Sharks play an essential rol in the health of our oceans

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Kimberley goes SA: sharks, sharks and… many plastic straws!

My first white shark from the cage!

What a great way to start the week!!! After the big beach-cleanup in Hermanus we did a ‘volunteer only trip’. This means that only volunteers are on the boat and no customers. I have also been in the cage !!! Soon there was a big female of 4 meters, that swimming round and round to the boat and tried to get the bait. I have seen a big shark before but from the cage it is so different from the boat. If you are literally a meter away to the shark at the same water depth, it is so magical. One time when she passed, she looked straight at me for several seconds!

A great white shark, breaching

Tuesday, September 11, we went back to the crèche and we played games with the children and made coloring pages. We also went out with the boat again and we saw a copper shark and a large stingray. Alas, we did not see a white shark.

The next days were No Sea Days, unfortunately. But we have spent our days well with presentations,one of those about ‘upcycling: this is different from recycling, because when recycling you deliver recyclable bottles to be melted again and then make bottles again. When you are up-cycling, you make plastic goods yourself. On the picture you see me busy making a kind of curtain from plastic caps, rope, beads and cut shapes from plastic bottles. No piece of plastic is thrown away because you can make something with every piece. Furthermore, we went to a presentation that was given at a school in Gansbaai. It was wonderful to see the children respond actively on the questions they were asked and they asked a lot of themselves- they were really interested!

Plastic,plastic, plastic….

We gave presentations about plastic straws, because we find an incredible number of them on the beach and in the water … It is possible that these straws get stuck in the nose of for example a sea turtle, causing serious breathing difficulties. Local businesses often give out the straws away for free while we do not need a straw to drink our drink. These straws can then blow away or end up in rivers that flow into the sea.

 

Friday, September 14, it was still a no sea day. In the morning we went to the nursery, these children were very talkative! I have had great conversations with them in Afrikaans. The children told us about the sharks and could count and mention the colors. In the afternoon we went to Cape Agulhas. This is South Africa’s southernmost point.

A magnificent copper shark!

Just like last time we went looking for sting rays but unfortunately they were not there again, because of ships that were dredging.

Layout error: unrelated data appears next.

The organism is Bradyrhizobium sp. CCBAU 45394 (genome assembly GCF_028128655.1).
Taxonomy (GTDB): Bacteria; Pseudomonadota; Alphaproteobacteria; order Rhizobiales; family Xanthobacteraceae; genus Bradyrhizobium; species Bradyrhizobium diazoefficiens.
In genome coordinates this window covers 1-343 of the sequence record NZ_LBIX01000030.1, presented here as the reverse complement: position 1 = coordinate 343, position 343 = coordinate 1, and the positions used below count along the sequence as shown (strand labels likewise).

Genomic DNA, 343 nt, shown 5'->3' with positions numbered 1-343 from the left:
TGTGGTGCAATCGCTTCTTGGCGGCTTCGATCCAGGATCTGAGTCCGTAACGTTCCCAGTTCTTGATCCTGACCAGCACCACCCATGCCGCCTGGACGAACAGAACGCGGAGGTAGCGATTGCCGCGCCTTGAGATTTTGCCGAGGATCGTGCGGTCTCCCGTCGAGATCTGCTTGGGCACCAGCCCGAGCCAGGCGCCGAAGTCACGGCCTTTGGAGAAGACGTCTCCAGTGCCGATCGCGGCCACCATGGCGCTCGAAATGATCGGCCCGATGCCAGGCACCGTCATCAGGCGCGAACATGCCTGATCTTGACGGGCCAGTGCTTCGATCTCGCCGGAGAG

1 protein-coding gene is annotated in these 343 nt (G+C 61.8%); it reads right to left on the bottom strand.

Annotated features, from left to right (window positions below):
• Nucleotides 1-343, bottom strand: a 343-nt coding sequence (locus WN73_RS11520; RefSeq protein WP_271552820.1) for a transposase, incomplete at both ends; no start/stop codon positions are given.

That Saturday we FINALLY went back to the sea and saw a beautiful copper shark passing by twice, and in the last 15 minutes a large big great white female came along! She was 4 meters long and stayed for 15 minutes, but unfortunately we had to head back to port because of the next trip. In the afternoon we held a big city cleanup organized by the Gansbaai Tourism Center. Eeach participating pair received special trash bags and a list to check all the trash found. I do not know how much we have found, but we have found 400 cigarette butts. Good second were the plastic caps of which we had about 250 and then the plastic straws of about 180. Really shocking!

On Sunday, September 16, we went back to the sea and we had a copper shark that only kept swimming around for an hour. Because there were no white sharks, our clients went into the water with the copper shark (see photo). 

In my second ‘blog week’ it was the last week of the 21 Ocean Days – and the weather was bad al week. This week we visited and walked the dogs again at B.A.R.C., attended presentations about the anatomy of the shark, saw children with learning problems, and cheered during the race of a fellow volunteer.
 
Every year a race is held and you can take compete.. This volunteer has been here every year for eight years, and then joins the race. He ran no less than 28 kilometers !!! Super achievement, and he also came in first. Together with another volunteer I helped distribute water to the runners, enjoying the with a beautiful view (see photo)!
 
The children with learning difficulties were great! They are incredibly sweet and really want to communicate with you, but they are not very good it. But all kids have great characters! One child only wanted to hug you, the other asked a lot of questions and another child was very quiet. It is wonderful to work with these children, to show them different pictures of sharks and to tell nice facts about sharks.

In short, these were two exciting and varied weeks!

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